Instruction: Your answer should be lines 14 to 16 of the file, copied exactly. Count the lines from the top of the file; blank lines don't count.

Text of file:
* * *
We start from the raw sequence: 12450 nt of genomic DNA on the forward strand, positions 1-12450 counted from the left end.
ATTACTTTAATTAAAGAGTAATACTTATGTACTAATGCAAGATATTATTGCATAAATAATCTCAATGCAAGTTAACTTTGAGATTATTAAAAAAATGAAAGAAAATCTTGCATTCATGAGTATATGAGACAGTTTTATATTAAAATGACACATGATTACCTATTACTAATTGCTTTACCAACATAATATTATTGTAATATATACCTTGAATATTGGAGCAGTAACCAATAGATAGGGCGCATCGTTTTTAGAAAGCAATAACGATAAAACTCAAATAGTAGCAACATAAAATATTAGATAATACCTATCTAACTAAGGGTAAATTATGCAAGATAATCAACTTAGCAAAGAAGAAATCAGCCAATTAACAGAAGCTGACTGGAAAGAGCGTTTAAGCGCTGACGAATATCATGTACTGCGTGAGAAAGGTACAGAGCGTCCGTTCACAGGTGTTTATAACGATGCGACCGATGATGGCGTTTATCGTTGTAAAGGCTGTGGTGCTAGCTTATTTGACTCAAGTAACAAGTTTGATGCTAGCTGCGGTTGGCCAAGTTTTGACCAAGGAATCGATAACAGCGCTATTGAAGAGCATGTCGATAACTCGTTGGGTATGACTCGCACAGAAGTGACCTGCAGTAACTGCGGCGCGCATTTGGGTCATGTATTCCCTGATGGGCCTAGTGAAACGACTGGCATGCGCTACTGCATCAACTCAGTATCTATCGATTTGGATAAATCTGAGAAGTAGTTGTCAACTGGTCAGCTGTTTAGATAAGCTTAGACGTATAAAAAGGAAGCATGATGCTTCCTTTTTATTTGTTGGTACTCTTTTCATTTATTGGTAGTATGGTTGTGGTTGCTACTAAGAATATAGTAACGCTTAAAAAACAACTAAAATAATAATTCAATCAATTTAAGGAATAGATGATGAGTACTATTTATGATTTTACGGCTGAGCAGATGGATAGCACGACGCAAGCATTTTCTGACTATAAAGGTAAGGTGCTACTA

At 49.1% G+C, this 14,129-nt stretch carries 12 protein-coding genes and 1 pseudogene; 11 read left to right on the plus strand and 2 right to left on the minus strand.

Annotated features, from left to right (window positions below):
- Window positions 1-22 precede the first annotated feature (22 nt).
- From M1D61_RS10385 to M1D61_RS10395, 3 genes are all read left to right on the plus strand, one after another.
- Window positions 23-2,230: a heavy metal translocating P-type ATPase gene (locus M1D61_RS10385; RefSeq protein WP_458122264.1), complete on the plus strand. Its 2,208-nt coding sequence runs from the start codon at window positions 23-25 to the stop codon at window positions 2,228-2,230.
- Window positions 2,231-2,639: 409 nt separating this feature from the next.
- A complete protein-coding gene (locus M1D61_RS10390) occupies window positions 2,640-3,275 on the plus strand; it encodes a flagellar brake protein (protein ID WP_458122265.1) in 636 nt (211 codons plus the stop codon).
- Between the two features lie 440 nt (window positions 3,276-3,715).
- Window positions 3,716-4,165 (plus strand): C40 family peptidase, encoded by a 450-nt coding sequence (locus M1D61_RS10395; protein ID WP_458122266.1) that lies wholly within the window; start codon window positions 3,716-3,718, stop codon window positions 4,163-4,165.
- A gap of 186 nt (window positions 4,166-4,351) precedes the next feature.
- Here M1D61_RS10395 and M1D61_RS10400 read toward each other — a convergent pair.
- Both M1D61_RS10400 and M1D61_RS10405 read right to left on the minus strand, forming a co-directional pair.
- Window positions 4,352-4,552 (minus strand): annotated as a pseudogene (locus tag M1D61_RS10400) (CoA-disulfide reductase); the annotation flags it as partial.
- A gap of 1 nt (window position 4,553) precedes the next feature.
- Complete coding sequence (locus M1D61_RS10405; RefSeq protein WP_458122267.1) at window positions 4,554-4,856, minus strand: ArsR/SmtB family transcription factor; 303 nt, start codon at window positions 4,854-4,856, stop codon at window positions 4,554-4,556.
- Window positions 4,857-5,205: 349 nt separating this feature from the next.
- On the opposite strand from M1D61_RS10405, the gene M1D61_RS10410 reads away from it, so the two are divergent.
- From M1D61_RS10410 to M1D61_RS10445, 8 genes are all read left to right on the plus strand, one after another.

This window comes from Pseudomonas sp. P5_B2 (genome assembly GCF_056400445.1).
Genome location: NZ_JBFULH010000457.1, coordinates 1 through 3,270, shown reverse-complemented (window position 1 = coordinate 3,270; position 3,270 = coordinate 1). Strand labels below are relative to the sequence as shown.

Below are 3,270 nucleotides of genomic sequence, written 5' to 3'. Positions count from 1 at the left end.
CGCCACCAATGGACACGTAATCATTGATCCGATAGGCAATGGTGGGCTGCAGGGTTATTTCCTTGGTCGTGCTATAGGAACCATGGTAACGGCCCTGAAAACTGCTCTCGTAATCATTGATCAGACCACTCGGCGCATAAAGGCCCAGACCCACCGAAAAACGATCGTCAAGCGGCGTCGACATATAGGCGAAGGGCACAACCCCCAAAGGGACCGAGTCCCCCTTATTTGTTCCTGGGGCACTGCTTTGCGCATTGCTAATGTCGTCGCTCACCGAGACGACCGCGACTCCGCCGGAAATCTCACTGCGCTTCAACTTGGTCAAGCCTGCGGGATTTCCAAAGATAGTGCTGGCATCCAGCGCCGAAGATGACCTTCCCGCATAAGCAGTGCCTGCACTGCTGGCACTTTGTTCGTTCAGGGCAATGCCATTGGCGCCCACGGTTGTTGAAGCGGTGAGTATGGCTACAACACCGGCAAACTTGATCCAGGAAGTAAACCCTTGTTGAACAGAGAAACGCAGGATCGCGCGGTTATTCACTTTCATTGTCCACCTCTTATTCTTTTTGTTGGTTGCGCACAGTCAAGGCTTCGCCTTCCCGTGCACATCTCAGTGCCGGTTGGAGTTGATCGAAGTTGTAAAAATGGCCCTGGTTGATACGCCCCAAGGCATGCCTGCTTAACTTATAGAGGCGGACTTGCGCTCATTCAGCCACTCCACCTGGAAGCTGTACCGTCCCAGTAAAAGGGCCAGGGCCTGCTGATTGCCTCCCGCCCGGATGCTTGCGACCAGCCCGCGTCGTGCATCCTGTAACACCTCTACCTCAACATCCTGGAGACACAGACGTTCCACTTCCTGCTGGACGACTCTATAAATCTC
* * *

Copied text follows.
- Both M1D61_RS10400 and M1D61_RS10405 read right to left on the minus strand, forming a co-directional pair.
- Window positions 4,352-4,552 (minus strand): annotated as a pseudogene (locus tag M1D61_RS10400) (CoA-disulfide reductase); the annotation flags it as partial.
- A gap of 1 nt (window position 4,553) precedes the next feature.